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Comic Relief: Doctor Who - The Curse of Fatal Death (1999)

Before the Doctor can settle down to married life, he must face one last confrontation with his deadly enemy of certain death - the Master.

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Roy Skelton ...
Daleks (voice)
Dave Chapman ...
Daleks (voice)
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Storyline

Before the Doctor can settle down to married life, he must face one last confrontation with his deadly enemy of certain death - the Master.

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Short | Comedy | Sci-Fi

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12 March 1999 (UK)  »

Also Known As:

Doctor Who: The Curse of Fatal Death  »

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(4 parts)

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1.33 : 1
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Did You Know?

Trivia

The story was produced to raise money for the charity Comic Relief. Everyone working on the production was an unpaid volunteer. See more »

Quotes

[to a Dalek, as the Master has fallen into the sewers AGAIN]
The 9th Doctor: Don't worry, I believe he knows the way out.
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Connections

References The Wizard of Oz (1939) See more »

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User Reviews

 
"We'll explain later!"
9 September 2008 | by (Italy) – See all my reviews

Following the original series, which ran from 1963 to 1989, and Fox's unsuccessful attempt to Americanize Doctor Who in 1996, the closest we got to a revival of Britain's most celebrated TV show was this affectionate Comic Relief spoof from 1999, which pays homage to and lampoons the Time Lord's adventure.

Structured like a regular story from the classic show (i.e. divided in multiple parts), The Curse of Fatal Death stars Rowan Atkinson, once a candidate to play the role in the official series, as a mock-up version of the Ninth Doctor, who's traveling through time and space with a new female partner when he runs into the latest incarnation of the Master (Jonathan Pryce) and the Daleks.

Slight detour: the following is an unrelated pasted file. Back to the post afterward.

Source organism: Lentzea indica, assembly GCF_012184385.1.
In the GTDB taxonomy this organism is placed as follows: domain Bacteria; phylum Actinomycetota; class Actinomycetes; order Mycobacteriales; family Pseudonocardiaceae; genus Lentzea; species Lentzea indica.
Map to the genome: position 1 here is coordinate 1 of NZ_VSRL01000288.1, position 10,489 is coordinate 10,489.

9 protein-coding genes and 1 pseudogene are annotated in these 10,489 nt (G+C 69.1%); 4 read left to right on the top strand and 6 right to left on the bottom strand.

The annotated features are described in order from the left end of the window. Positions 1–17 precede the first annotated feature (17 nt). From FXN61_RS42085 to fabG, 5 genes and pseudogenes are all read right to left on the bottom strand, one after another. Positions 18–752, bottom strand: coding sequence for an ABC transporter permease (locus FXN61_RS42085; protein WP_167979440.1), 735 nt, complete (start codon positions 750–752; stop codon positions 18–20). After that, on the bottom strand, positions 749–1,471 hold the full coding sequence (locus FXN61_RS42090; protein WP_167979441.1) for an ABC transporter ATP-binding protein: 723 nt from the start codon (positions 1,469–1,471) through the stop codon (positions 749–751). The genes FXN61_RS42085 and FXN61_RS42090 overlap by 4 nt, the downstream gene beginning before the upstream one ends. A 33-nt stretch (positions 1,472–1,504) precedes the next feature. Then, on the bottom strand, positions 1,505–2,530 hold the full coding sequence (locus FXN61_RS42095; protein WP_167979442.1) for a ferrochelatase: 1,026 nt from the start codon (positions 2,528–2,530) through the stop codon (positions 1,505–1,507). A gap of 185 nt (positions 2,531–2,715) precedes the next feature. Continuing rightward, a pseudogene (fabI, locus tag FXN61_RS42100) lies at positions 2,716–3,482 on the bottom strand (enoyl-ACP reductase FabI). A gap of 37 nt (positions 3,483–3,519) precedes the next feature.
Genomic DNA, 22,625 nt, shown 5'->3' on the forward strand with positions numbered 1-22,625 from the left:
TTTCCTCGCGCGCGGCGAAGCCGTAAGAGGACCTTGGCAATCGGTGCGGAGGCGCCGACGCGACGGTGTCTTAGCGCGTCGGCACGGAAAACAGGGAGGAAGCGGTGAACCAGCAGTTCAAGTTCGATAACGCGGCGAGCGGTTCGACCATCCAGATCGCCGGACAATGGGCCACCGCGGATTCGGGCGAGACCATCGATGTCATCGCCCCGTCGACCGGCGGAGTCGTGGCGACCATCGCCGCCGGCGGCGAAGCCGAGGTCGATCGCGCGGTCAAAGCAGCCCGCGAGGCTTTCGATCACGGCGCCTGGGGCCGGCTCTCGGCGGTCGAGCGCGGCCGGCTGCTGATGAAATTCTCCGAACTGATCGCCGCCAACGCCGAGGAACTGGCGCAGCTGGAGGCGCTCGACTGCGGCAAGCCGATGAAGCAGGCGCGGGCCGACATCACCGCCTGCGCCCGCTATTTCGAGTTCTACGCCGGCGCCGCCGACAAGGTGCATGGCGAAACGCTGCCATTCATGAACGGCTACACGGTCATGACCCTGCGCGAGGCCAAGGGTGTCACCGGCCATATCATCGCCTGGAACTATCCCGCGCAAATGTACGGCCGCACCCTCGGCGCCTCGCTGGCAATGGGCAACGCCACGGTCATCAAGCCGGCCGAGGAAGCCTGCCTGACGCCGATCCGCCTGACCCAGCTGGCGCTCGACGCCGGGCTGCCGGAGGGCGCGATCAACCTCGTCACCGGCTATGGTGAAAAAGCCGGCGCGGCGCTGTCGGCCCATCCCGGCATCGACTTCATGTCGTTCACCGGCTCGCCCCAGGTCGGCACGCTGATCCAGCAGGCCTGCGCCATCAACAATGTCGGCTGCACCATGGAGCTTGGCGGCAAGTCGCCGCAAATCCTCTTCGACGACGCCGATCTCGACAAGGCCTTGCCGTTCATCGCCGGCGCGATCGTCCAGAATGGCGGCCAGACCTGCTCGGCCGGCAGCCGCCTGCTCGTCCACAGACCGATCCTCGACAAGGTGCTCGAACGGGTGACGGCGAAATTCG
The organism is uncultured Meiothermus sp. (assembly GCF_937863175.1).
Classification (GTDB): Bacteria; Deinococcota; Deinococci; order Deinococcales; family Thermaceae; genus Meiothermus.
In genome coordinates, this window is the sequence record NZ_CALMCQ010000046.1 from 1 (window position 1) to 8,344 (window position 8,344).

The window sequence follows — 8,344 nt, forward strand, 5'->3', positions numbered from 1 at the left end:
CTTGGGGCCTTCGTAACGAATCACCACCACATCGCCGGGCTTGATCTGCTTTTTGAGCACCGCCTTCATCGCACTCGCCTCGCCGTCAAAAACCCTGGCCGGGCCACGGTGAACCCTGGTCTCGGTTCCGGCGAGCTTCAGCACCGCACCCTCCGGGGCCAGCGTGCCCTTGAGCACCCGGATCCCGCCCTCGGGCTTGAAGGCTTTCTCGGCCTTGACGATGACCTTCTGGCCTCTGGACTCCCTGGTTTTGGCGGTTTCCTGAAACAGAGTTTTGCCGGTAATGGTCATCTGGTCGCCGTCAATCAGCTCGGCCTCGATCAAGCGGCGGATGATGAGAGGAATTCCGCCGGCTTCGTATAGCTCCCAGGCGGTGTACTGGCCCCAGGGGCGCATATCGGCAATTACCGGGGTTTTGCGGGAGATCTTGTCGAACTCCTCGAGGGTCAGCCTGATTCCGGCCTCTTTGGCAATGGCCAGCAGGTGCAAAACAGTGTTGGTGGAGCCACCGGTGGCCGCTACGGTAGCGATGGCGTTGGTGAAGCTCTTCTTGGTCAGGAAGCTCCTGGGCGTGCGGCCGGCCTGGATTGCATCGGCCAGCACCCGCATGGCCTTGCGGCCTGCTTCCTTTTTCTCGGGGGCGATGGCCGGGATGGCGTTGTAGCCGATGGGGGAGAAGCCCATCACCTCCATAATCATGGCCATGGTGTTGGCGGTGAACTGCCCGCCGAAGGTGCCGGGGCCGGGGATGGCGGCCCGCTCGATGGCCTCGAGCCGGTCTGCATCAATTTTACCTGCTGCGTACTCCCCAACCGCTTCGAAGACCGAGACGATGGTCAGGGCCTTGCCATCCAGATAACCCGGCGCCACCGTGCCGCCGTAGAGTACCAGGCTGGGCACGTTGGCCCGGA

At this point, any sign of actual plot evaporates, as Steven Moffat, who later went to write the new Doctor Who series, is more interested in making fun of two of the show's trademarks: time paradoxes and regeneration. The first aspect is handled through a classy battle of wits between Master and Doctor, based on an elementary pattern: the Master traveled back in time to set up a deadly trap, the Doctor anticipated the move and traveled further back in time to stop him, and so on. The second aspect, the fact that Time Lords can have thirteen different incarnations, constitutes the bulk of the episode's second half, as the Ninth Doctor is wounded and keeps regenerating, effectively using up all his lives. Then again, why complain when you transform into Richard E. Grant, Jim Broadbent, Hugh Grant and, um, Joanna Lumley?

It's all a bunch of nonsense, but delivered with that typical Britishness which makes it a must-see. The dialogue, no matter how stupid, manages to come off as extremely witty, and the actors are a joy to behold, especially Atkinson, the two Grants and Pryce, as they infuse their performances with the correct mix of seriousness and self-parody. And let's not forget the terrific idea of having everyone, including the Daleks, address possible continuity problems or plot holes with the deadpan "We'll explain later!".

Bottom line: fan of Doctor Who? You'll love this humorous take on the legend. To quote the "real" Ninth Doctor (Christopher Eccleston): "Fantastic!".


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